There have been a few features or refinements added to the Program recently. When the Program started, we received blood samples from USA and Canadian participants, but because we were unsure about the reliability and speed of shipment, some samples from other continents were processed to the more stable DNA before shipping. We learned that DNA extraction from cat blood is sufficiently different from other species that most laboratories are not uniformly successful in the DNA extraction process and as a result we spent much time and effort trying to use some of these samples without success. In several cases, bloods had to be redrawn. It is clear now that overnight delivery service provided by most carriers, and relatively easy compliance with United States import requirements make it unnecessary to do any processing outside of our laboratory and whole blood can be submitted from any of the participating countries.
In consultation with several Korat breeders who helped launch this Program, we have developed an official certificate which verifies test results. We will continue to report results by email so that owners will have access to this information as soon as possible, but the Certificate is recognized as the formal document for verifying the gangliosidosis status of any Korat. We have just begun to issue these Certificates and we have quite a backlog of results to report, so we ask for your continued patience as we work through the certificate preparation process as quickly as we can. To facilitate processing official certificates of test results, we have developed a "Sample Submission Form" to accompany new samples. This form has been accepted readily and substantially aids in our record keeping. In fact, we cannot process Certificates unless all of the information on the Sample Submission Form is provided. We encourage your comments about these documents and welcome suggestions for improvement.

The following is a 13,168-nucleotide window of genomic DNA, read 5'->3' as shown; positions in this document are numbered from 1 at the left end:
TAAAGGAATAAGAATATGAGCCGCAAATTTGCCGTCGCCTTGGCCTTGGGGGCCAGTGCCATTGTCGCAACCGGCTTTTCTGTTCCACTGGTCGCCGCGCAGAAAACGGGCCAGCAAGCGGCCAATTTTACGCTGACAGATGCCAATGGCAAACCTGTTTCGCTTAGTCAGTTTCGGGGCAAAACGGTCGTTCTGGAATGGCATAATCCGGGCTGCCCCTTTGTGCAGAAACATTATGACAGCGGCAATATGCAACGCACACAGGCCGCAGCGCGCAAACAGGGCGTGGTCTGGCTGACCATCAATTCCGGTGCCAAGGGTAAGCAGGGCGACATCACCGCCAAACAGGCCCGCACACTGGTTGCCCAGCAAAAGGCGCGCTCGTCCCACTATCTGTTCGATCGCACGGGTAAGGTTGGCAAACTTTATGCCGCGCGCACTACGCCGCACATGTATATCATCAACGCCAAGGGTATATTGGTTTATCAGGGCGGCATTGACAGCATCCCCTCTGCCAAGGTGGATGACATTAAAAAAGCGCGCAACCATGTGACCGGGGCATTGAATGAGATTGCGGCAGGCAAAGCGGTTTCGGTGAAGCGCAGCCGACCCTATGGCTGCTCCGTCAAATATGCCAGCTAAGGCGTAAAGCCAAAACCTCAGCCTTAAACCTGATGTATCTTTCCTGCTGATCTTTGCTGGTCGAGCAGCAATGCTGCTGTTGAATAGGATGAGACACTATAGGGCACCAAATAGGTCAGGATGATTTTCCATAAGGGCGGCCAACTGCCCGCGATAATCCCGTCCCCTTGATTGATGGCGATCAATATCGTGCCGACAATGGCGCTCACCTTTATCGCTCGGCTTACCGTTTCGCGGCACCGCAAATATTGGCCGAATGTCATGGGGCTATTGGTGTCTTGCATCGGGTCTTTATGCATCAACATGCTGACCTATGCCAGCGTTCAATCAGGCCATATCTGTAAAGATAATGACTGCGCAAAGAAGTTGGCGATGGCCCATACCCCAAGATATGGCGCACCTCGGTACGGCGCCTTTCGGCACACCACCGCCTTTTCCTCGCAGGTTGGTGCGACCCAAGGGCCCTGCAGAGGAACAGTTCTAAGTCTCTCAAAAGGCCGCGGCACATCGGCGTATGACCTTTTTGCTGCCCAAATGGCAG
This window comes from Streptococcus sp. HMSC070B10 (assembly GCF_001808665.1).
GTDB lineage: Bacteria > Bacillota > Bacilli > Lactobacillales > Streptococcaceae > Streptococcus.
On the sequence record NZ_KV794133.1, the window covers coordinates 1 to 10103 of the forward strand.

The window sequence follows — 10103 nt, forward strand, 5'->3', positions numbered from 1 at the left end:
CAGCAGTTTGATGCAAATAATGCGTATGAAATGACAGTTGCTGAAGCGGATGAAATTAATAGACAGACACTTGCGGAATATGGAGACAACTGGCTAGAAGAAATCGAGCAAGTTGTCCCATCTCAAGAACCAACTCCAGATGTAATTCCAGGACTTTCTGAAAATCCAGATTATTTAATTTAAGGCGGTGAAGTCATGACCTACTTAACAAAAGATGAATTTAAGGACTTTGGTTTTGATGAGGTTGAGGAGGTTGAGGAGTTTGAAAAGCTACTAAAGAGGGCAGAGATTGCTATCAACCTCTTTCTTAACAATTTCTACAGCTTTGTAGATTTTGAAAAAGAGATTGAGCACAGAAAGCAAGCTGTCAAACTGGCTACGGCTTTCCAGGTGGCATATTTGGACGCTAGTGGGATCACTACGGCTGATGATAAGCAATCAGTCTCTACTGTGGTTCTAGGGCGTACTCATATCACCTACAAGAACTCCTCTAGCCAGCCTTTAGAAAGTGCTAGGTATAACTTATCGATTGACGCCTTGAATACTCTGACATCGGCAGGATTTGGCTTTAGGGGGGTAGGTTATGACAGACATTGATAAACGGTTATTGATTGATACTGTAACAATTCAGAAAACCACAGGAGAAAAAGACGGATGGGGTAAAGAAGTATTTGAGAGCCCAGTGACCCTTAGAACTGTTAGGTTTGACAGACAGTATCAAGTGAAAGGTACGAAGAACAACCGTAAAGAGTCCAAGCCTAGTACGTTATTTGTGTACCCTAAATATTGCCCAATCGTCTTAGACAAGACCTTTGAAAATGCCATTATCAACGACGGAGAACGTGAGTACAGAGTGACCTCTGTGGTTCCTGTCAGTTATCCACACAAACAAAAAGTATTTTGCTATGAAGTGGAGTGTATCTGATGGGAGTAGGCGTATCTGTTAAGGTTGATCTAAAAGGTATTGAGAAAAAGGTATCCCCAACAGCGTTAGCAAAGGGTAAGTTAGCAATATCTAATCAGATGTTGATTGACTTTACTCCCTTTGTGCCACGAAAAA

In the early months of this Program, some participants experienced substantial delays in receiving results largely because of the flood of submissions, and a few technical problems. The last 50 samples which have been processed required an average of less that 30 days, and we anticipate that this response time can be reduced even more.
When it became apparent that the very high carrier frequency rate would not allow simple removal of carriers from the breeding pool because of the genetic bottleneck that could result, we offered to assist breeders who wished to breed known carriers to known (tested) normals by testing all kittens. As many as 50% of kittens from these mating will be normal and available to perpetuate the best characteristics of that family line, while carriers should be neutered and used as pets. That strategy is being adopted by a few breeders and based on the limited experience that we have accumulated to date, it appears to be working well.
What does the future hold? I am optimistic that based on the enthusiastic participation experienced to date and the self imposed or organized restrictions placed on breeding Korats for whom the gangliosidosis status is not known, it is possible to substantially reduce the carrier frequency rate or even eliminate these diseases from the Korat breed entirely! It may not be widely appreciated, but this screening Program is actually an historical event. In fact, never before in veterinary medicine has molecular diagnosis been applied so widely and successfully in an attempt to eliminate an inherited disease from a pure breed. If this Program is ultimately successful, it will be the first time that inherited diseases have been systematically controlled or eliminated from a pure breed through an organized testing program. Not only is this achievement possible, it is likely if the current Program is followed. I predict that this historic "experiment" will be imitated many times in the decades ahead and may become the standard procedure to control inherited diseases, in much the same way that vaccination is now the standard for controlling infectious diseases.